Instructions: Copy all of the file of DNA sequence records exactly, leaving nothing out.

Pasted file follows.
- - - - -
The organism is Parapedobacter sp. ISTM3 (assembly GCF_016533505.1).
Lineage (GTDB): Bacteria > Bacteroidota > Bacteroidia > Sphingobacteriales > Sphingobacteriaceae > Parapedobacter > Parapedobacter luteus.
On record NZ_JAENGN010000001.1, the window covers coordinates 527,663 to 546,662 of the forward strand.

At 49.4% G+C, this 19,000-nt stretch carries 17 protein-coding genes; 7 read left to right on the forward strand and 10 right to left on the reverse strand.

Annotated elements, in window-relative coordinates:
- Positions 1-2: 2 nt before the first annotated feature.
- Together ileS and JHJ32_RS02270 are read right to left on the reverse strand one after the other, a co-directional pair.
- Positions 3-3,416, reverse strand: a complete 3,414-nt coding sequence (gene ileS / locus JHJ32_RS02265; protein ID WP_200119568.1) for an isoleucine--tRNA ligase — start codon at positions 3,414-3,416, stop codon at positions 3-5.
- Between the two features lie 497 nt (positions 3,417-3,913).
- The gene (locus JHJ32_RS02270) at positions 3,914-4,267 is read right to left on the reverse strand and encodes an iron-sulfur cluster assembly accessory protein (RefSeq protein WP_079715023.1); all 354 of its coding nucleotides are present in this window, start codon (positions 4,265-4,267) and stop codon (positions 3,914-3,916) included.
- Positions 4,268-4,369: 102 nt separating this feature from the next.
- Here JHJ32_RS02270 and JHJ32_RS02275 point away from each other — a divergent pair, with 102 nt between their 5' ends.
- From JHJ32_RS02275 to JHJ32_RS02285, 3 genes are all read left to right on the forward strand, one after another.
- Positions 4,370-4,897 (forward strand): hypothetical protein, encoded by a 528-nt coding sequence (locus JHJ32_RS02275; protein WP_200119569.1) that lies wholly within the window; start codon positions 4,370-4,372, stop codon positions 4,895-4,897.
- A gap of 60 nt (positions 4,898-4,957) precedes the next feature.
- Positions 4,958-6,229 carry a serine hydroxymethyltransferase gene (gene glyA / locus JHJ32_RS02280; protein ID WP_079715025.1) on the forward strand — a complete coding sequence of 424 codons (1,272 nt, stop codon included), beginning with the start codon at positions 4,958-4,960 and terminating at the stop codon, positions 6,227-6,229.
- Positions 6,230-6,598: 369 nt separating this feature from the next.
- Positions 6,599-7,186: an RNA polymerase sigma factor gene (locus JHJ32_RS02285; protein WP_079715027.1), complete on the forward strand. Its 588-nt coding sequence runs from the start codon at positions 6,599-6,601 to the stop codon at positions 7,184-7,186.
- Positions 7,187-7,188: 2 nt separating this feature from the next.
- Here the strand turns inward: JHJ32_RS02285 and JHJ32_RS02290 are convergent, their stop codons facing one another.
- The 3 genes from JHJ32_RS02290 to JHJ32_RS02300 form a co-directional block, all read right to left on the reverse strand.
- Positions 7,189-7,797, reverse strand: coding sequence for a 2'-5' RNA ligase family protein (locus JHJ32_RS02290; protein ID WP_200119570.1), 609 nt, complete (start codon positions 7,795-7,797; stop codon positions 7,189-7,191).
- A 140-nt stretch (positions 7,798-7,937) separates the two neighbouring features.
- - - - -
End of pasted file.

The organism is Parapedobacter sp. ISTM3 (assembly GCF_016533505.1).
Lineage (GTDB): Bacteria > Bacteroidota > Bacteroidia > Sphingobacteriales > Sphingobacteriaceae > Parapedobacter > Parapedobacter luteus.
On record NZ_JAENGN010000001.1, the window covers coordinates 527,663 to 546,662 of the forward strand.

At 49.4% G+C, this 19,000-nt stretch carries 17 protein-coding genes; 7 read left to right on the forward strand and 10 right to left on the reverse strand.

Annotated elements, in window-relative coordinates:
- Positions 1-2: 2 nt before the first annotated feature.
- Together ileS and JHJ32_RS02270 are read right to left on the reverse strand one after the other, a co-directional pair.
- Positions 3-3,416, reverse strand: a complete 3,414-nt coding sequence (gene ileS / locus JHJ32_RS02265; protein ID WP_200119568.1) for an isoleucine--tRNA ligase — start codon at positions 3,414-3,416, stop codon at positions 3-5.
- Between the two features lie 497 nt (positions 3,417-3,913).
- The gene (locus JHJ32_RS02270) at positions 3,914-4,267 is read right to left on the reverse strand and encodes an iron-sulfur cluster assembly accessory protein (RefSeq protein WP_079715023.1); all 354 of its coding nucleotides are present in this window, start codon (positions 4,265-4,267) and stop codon (positions 3,914-3,916) included.
- Positions 4,268-4,369: 102 nt separating this feature from the next.
- Here JHJ32_RS02270 and JHJ32_RS02275 point away from each other — a divergent pair, with 102 nt between their 5' ends.
- From JHJ32_RS02275 to JHJ32_RS02285, 3 genes are all read left to right on the forward strand, one after another.
- Positions 4,370-4,897 (forward strand): hypothetical protein, encoded by a 528-nt coding sequence (locus JHJ32_RS02275; protein WP_200119569.1) that lies wholly within the window; start codon positions 4,370-4,372, stop codon positions 4,895-4,897.
- A gap of 60 nt (positions 4,898-4,957) precedes the next feature.
- Positions 4,958-6,229 carry a serine hydroxymethyltransferase gene (gene glyA / locus JHJ32_RS02280; protein ID WP_079715025.1) on the forward strand — a complete coding sequence of 424 codons (1,272 nt, stop codon included), beginning with the start codon at positions 4,958-4,960 and terminating at the stop codon, positions 6,227-6,229.
- Positions 6,230-6,598: 369 nt separating this feature from the next.
- Positions 6,599-7,186: an RNA polymerase sigma factor gene (locus JHJ32_RS02285; protein WP_079715027.1), complete on the forward strand. Its 588-nt coding sequence runs from the start codon at positions 6,599-6,601 to the stop codon at positions 7,184-7,186.
- Positions 7,187-7,188: 2 nt separating this feature from the next.
- Here the strand turns inward: JHJ32_RS02285 and JHJ32_RS02290 are convergent, their stop codons facing one another.
- The 3 genes from JHJ32_RS02290 to JHJ32_RS02300 form a co-directional block, all read right to left on the reverse strand.
- Positions 7,189-7,797, reverse strand: coding sequence for a 2'-5' RNA ligase family protein (locus JHJ32_RS02290; protein ID WP_200119570.1), 609 nt, complete (start codon positions 7,795-7,797; stop codon positions 7,189-7,191).
- A 140-nt stretch (positions 7,798-7,937) separates the two neighbouring features.